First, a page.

Henry Ford? Jessie Potter? Dayle K. Maloney? Cathy Bolger? Susan Jeffers? Jackie “Moms” Mabley? Tony Robbins? Anonymous?
Dear Quote Investigator: Why do people repeat foolish, ineffective, or self-destructive behaviors? Self-help books contain an adage about the consequences of thoughtless repetition. Here are three versions:
1) If you do what you’ve always done you’ll get what you’ve always gotten.
2) If you always do what you’ve always done, you’ll always get what you’ve always got.
3) If you keep on doing what you’ve always done, you will keep getting what you’ve always gotten.
This saying has been credited to the automotive tycoon Henry Ford and the motivational speaker Tony Robbins. Would you please explore its provenance?
Quote Investigator: The important reference work “The Dictionary of Modern Proverbs” from Yale University Press has an entry for this expression. Interestingly, researchers have only been able to trace it back to the 1980s. 2012, The Dictionary of Modern Proverbs, Compiled by Charles Clay Doyle, Wolfgang Mieder, and Fred R. Shapiro, Quote Page 57, Yale University Press, New Haven. (Verified on paper)
The earliest instance located by QI appeared in “The Milwaukee Sentinel” of Milwaukee, Wisconsin in 1981. The speaker was an educator and counselor on family relationships and human sexuality named Jessie Potter who worked for a non-profit organization she founded. Boldface has been added to excerpts: 1981 October 24, The Milwaukee Sentinel, Search For Quality Called Key To Life by Tom Ahern, Quote Page 5, Column 5, Milwaukee, Wisconsin. (Google News Archive)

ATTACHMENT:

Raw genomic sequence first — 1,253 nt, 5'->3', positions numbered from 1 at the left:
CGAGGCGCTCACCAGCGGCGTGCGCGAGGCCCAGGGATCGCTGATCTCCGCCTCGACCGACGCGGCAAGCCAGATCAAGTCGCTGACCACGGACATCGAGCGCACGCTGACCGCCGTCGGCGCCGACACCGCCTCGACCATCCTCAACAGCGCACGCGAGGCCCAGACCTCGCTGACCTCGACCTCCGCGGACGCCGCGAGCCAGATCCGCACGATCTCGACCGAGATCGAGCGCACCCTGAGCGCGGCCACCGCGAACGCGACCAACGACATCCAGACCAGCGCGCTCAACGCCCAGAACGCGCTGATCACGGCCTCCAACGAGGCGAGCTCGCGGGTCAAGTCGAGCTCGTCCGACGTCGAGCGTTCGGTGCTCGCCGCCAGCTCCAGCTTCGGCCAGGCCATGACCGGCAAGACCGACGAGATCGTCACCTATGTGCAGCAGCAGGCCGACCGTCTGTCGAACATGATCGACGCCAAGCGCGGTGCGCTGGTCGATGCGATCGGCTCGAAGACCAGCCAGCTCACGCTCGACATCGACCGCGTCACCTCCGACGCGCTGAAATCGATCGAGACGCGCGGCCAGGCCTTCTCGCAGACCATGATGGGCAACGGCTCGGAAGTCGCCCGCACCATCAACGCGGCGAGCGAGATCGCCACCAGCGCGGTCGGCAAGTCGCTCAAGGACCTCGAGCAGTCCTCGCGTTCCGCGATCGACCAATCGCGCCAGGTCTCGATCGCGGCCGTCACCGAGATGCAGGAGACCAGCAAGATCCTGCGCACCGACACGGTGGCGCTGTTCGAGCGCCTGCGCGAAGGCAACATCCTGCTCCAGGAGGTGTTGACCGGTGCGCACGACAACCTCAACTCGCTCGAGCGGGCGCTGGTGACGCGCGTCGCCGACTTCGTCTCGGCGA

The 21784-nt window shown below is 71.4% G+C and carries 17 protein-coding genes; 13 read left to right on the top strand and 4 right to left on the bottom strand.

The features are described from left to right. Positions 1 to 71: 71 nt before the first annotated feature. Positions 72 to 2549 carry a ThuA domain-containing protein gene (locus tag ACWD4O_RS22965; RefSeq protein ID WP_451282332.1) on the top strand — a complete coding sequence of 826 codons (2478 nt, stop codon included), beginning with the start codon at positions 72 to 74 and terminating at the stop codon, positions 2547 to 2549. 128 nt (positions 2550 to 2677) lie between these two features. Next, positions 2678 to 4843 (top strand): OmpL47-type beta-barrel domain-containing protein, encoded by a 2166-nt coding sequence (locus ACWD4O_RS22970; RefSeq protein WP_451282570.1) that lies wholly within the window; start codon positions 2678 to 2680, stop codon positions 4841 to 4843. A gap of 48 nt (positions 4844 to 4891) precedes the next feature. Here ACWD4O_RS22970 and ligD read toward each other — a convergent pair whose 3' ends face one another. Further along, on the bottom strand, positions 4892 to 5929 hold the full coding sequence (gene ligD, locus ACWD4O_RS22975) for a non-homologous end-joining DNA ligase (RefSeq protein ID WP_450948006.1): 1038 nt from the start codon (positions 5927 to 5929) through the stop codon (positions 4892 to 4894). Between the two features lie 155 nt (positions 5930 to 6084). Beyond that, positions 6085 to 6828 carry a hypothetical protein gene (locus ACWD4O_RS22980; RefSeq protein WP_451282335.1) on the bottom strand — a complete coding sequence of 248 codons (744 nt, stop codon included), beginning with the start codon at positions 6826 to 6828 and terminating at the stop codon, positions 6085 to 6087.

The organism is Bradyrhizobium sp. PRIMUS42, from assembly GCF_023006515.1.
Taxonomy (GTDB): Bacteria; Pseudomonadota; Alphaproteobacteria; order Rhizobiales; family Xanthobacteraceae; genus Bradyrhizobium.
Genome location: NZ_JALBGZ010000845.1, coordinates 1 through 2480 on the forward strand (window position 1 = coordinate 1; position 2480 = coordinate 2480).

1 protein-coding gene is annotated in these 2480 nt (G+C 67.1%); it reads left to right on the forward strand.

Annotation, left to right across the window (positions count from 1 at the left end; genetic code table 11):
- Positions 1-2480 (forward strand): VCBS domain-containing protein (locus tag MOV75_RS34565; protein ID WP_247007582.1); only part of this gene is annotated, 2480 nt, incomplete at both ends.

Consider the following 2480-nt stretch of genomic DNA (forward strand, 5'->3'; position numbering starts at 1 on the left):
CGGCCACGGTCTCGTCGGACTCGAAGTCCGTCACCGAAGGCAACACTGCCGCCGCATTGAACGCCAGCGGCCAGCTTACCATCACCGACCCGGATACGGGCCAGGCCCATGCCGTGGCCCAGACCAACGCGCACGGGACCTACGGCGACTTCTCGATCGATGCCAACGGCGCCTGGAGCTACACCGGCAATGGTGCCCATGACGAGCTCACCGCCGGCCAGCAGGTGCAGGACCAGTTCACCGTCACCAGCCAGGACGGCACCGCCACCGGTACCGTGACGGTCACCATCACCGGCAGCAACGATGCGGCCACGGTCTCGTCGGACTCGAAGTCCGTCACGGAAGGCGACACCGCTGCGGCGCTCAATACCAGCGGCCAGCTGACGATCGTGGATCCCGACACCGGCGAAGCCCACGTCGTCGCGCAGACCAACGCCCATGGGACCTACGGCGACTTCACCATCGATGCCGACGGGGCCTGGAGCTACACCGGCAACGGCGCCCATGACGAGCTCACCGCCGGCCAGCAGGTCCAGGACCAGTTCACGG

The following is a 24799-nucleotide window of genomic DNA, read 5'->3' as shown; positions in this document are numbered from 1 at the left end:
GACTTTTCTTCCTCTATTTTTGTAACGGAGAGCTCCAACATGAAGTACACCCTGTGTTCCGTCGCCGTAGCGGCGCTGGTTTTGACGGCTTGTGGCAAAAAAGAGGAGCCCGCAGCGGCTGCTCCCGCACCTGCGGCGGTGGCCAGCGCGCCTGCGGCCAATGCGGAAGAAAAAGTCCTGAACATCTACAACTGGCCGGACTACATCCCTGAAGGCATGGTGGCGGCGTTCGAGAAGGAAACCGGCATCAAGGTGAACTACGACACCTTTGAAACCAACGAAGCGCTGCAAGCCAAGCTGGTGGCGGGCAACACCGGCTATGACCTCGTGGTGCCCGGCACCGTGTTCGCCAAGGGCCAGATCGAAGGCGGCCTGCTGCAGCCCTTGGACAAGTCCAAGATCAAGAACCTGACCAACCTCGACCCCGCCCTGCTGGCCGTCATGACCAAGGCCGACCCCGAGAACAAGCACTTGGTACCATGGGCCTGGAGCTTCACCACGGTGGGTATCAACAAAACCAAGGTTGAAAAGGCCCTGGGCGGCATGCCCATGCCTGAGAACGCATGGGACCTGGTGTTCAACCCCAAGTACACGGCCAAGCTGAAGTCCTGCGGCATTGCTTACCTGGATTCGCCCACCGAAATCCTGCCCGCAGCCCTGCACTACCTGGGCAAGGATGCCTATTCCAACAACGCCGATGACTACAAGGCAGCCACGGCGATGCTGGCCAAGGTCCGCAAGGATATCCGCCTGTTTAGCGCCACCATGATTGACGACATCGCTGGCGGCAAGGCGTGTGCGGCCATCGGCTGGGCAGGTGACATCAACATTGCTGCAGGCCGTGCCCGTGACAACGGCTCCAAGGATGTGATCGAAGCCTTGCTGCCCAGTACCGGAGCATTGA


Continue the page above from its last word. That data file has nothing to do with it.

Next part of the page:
“If you always do what you’ve always done, you always get what you’ve always gotten.” That was the advice of Jessie Potter, the featured speaker at Friday’s opening of the seventh annual Woman to Woman conference.
The director of the National Institute for Human Relationships in Oak Lawn, Ill., Ms. Potter drew on anecdotes and frank comments about sex and love in asserting that change is needed in the American way of growing up, falling in love, raising a family and growing old.
The phrasing of the adage is highly variable; hence, it has been difficult to trace. The linkage to Henry Ford who died in 1947 appears to be spurious. Jessie Potter helped to popularize the saying, and she may have coined it, but uncertainty remains.
Here are additional selected citations in chronological order.
|↑1||2012, The Dictionary of Modern Proverbs, Compiled by Charles Clay Doyle, Wolfgang Mieder, and Fred R. Shapiro, Quote Page 57, Yale University Press, New Haven. (Verified on paper)|
|↑2||1981 October 24, The Milwaukee Sentinel, Search For Quality Called Key To Life by Tom Ahern, Quote Page 5, Column 5, Milwaukee, Wisconsin. (Google News Archive)|